Shares in Credit Suisse resumed their decline on Friday, giving up early gains, in a sign that investor sentiment remains fragile in a week that has seen the troubled Swiss lender secure a $54 billion lifeline.
A ratings downgrade and a U.S. lawsuit on Thursday offset some of the relief that stemmed from the emergency liquidity line the bank secured from the Swiss central bank earlier in the day.
Credit Suisse fell by as much as 5.8% following two days of sharp swings, which saw the its shares jump 20% on Thursday following a 24% drop on Wednesday when its largest investor said it would not be able to increase its stake. Volatility remained high.
The shares were last down 3.4% on Friday at 1.953 francs ($2.11).
“Whether depositors are sufficiently reassured to stem outflows over the next few days is a key question, in our view,” said Frédérique Carrier, head of investment strategy for RBC Wealth Management.
“While markets are relieved that the Swiss central bank stepped in, sentiment is bound to remain very fragile, particularly as investors will likely worry about the eventual economic impact of aggressive monetary policy tightening by the European Central Bank (ECB),” she added.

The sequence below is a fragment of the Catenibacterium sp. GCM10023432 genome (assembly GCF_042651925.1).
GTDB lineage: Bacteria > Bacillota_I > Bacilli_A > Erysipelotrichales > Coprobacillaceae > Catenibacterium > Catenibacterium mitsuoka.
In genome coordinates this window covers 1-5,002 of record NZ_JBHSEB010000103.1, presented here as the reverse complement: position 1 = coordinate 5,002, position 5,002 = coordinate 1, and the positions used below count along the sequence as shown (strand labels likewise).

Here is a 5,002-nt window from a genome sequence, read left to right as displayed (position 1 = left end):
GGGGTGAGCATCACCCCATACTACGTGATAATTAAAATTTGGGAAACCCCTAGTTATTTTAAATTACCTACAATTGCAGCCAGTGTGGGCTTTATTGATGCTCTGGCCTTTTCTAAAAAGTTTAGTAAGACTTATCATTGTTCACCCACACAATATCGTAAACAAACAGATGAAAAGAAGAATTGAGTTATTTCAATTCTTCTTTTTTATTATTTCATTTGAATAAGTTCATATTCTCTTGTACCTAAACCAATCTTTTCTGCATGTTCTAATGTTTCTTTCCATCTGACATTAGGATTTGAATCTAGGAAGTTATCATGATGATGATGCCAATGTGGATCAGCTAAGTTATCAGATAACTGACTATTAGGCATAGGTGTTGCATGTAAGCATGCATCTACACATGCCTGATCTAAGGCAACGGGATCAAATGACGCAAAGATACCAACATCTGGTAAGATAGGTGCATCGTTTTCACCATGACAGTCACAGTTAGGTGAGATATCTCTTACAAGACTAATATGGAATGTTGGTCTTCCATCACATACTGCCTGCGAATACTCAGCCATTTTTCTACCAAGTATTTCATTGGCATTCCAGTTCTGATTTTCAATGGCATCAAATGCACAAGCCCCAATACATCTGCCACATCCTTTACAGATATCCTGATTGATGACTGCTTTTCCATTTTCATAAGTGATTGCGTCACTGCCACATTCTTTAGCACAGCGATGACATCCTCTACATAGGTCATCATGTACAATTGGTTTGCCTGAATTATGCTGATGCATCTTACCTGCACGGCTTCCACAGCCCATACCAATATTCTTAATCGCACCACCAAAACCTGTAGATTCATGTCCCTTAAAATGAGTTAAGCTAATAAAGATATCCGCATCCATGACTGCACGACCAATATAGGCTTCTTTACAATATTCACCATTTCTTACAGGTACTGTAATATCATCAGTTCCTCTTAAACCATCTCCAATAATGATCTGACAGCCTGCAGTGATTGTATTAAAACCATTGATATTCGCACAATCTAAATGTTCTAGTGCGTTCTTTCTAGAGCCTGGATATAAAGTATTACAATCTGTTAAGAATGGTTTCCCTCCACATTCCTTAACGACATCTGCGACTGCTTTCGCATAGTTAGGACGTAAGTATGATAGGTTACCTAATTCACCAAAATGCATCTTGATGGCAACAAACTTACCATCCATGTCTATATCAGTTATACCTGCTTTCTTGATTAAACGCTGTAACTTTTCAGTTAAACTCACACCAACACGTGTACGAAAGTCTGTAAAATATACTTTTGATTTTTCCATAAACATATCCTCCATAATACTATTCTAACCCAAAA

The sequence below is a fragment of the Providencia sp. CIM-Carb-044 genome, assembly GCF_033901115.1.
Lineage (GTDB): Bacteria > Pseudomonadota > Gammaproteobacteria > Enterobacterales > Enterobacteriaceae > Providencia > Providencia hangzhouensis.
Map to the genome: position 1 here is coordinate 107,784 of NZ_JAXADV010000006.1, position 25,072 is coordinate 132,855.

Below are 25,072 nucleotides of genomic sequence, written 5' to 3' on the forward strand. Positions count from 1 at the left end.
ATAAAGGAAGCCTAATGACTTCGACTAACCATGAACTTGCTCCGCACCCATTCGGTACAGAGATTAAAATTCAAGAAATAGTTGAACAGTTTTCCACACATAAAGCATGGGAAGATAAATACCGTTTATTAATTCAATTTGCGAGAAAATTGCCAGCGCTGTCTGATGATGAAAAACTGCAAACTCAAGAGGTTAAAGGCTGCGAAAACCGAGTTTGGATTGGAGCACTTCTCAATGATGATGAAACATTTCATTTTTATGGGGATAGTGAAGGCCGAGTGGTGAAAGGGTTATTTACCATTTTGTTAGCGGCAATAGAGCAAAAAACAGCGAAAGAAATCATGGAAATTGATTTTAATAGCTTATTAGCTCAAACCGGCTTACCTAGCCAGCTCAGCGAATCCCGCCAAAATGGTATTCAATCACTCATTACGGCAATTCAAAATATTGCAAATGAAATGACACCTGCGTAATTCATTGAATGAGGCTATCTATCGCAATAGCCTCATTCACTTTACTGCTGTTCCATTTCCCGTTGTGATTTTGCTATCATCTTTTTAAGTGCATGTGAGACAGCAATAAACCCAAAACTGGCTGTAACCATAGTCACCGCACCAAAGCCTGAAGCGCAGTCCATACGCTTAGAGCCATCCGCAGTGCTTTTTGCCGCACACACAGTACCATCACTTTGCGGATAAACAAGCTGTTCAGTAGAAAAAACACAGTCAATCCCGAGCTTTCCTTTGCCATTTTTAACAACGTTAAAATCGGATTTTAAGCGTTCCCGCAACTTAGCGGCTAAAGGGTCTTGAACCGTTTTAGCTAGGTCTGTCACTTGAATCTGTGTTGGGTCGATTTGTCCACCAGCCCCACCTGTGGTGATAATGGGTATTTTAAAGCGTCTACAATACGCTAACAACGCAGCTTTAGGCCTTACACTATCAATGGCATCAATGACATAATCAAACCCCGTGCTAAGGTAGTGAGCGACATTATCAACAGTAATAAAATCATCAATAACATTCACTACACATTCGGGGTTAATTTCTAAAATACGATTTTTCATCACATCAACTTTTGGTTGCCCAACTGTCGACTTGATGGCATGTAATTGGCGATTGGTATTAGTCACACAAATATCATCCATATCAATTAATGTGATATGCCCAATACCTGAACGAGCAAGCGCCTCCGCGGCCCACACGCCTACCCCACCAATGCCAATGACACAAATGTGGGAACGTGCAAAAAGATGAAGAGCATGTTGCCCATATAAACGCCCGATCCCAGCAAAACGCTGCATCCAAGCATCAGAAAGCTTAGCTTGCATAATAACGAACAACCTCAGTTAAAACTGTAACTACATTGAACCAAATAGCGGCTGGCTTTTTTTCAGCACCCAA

DBRS Morningstar on Thursday became the first global rating agency to cut the bank’s credit score, with a downgrade to “BBB”, which still qualifies Credit Suisse as investment grade.
The head of the Credit Suisse’s Swiss business said late on Thursday the funding would allow the bank to continue its revamp, although it could take time to win back client confidence.
The ECB convened an unscheduled meeting of its Supervisory Board on Friday to discuss stress and vulnerabilities in the euro zone bank sector after a recent selloff in bank shares, a spokesperson said.
The news is a further sign that concern about banking stress remains elevated.
A $30 billion lifeline for U.S.-based First Republic Bank eased fears about its future, but a late tumble in its shares showed investors remained concerned about cracks in the sector.
Credit Suisse shares are down about 22% this week and poised for their biggest week drop since March 2020 when the COVID-19 crisis wreaked turmoil across world markets.
European banking stocks were marginally higher on Friday but were nursing heavy weekly losses – down almost 9% in their biggest fall in a year.
“We are still a little cautious here but there certainly has been more positive news on Credit Suisse,” said John Milroy, investment adviser at Ord Minnett.
“Markets still thinking that there is something else to crack with the Fed hell bent on raising rates and some more work to do.”
It’s not just the confidence of the markets that has been severely shaken.
U.S. shareholders of Credit Suisse sued the bank on Thursday, claiming it defrauded them by concealing problems with its finances. Credit Suisse declined to comment on the lawsuit.